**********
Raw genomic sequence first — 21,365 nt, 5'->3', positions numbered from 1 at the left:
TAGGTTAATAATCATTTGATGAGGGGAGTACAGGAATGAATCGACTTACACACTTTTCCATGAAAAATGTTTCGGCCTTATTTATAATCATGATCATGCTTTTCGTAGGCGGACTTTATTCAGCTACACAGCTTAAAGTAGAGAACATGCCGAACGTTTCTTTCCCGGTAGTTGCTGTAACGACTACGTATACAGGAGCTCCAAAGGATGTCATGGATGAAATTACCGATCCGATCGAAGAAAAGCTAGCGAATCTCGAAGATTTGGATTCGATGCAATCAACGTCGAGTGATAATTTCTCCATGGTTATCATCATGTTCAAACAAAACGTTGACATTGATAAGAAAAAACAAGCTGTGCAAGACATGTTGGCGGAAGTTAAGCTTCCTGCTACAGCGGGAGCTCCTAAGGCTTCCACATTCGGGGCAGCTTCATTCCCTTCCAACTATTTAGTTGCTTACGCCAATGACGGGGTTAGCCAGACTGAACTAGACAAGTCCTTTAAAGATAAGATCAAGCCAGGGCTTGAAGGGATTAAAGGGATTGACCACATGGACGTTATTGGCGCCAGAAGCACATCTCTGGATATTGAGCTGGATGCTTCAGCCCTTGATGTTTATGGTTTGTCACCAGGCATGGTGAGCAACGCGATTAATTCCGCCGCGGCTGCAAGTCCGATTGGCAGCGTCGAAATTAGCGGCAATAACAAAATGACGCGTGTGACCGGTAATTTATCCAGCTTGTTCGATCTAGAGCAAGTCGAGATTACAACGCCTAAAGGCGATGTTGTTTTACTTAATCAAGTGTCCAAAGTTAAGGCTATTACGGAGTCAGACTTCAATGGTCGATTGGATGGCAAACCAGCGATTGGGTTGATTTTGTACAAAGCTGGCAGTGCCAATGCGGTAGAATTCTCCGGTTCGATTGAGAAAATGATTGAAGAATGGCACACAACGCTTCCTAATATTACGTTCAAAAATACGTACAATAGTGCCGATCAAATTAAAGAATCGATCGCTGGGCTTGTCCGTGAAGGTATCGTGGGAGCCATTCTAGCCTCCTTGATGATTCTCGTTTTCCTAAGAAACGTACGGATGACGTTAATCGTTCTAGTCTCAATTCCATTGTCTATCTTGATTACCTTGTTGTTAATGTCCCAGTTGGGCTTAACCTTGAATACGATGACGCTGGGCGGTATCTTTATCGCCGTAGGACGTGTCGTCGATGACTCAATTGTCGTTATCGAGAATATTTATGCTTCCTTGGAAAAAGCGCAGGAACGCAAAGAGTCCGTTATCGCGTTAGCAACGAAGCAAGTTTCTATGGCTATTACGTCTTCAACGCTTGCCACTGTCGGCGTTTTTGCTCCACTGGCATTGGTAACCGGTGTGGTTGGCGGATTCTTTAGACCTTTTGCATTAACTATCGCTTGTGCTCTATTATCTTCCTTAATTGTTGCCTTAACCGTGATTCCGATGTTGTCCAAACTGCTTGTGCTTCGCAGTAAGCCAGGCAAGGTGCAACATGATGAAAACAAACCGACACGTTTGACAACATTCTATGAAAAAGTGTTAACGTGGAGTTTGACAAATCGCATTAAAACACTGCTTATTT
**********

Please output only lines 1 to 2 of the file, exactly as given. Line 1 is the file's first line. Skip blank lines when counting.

Raw genomic sequence first — 21,365 nt, 5'->3', positions numbered from 1 at the left:
TAGGTTAATAATCATTTGATGAGGGGAGTACAGGAATGAATCGACTTACACACTTTTCCATGAAAAATGTTTCGGCCTTATTTATAATCATGATCATGCTTTTCGTAGGCGGACTTTATTCAGCTACACAGCTTAAAGTAGAGAACATGCCGAACGTTTCTTTCCCGGTAGTTGCTGTAACGACTACGTATACAGGAGCTCCAAAGGATGTCATGGATGAAATTACCGATCCGATCGAAGAAAAGCTAGCGAATCTCGAAGATTTGGATTCGATGCAATCAACGTCGAGTGATAATTTCTCCATGGTTATCATCATGTTCAAACAAAACGTTGACATTGATAAGAAAAAACAAGCTGTGCAAGACATGTTGGCGGAAGTTAAGCTTCCTGCTACAGCGGGAGCTCCTAAGGCTTCCACATTCGGGGCAGCTTCATTCCCTTCCAACTATTTAGTTGCTTACGCCAATGACGGGGTTAGCCAGACTGAACTAGACAAGTCCTTTAAAGATAAGATCAAGCCAGGGCTTGAAGGGATTAAAGGGATTGACCACATGGACGTTATTGGCGCCAGAAGCACATCTCTGGATATTGAGCTGGATGCTTCAGCCCTTGATGTTTATGGTTTGTCACCAGGCATGGTGAGCAACGCGATTAATTCCGCCGCGGCTGCAAGTCCGATTGGCAGCGTCGAAATTAGCGGCAATAACAAAATGACGCGTGTGACCGGTAATTTATCCAGCTTGTTCGATCTAGAGCAAGTCGAGATTACAACGCCTAAAGGCGATGTTGTTTTACTTAATCAAGTGTCCAAAGTTAAGGCTATTACGGAGTCAGACTTCAATGGTCGATTGGATGGCAAACCAGCGATTGGGTTGATTTTGTACAAAGCTGGCAGTGCCAATGCGGTAGAATTCTCCGGTTCGATTGAGAAAATGATTGAAGAATGGCACACAACGCTTCCTAATATTACGTTCAAAAATACGTACAATAGTGCCGATCAAATTAAAGAATCGATCGCTGGGCTTGTCCGTGAAGGTATCGTGGGAGCCATTCTAGCCTCCTTGATGATTCTCGTTTTCCTAAGAAACGTACGGATGACGTTAATCGTTCTAGTCTCAATTCCATTGTCTATCTTGATTACCTTGTTGTTAATGTCCCAGTTGGGCTTAACCTTGAATACGATGACGCTGGGCGGTATCTTTATCGCCGTAGGACGTGTCGTCGATGACTCAATTGTCGTTATCGAGAATATTTATGCTTCCTTGGAAAAAGCGCAGGAACGCAAAGAGTCCGTTATCGCGTTAGCAACGAAGCAAGTTTCTATGGCTATTACGTCTTCAACGCTTGCCACTGTCGGCGTTTTTGCTCCACTGGCATTGGTAACCGGTGTGGTTGGCGGATTCTTTAGACCTTTTGCATTAACTATCGCTTGTGCTCTATTATCTTCCTTAATTGTTGCCTTAACCGTGATTCCGATGTTGTCCAAACTGCTTGTGCTTCGCAGTAAGCCAGGCAAGGTGCAACATGATGAAAACAAACCGACACGTTTGACAACATTCTATGAAAAAGTGTTAACGTGGAGTTTGACAAATCGCATTAAAACACTGCTTATTT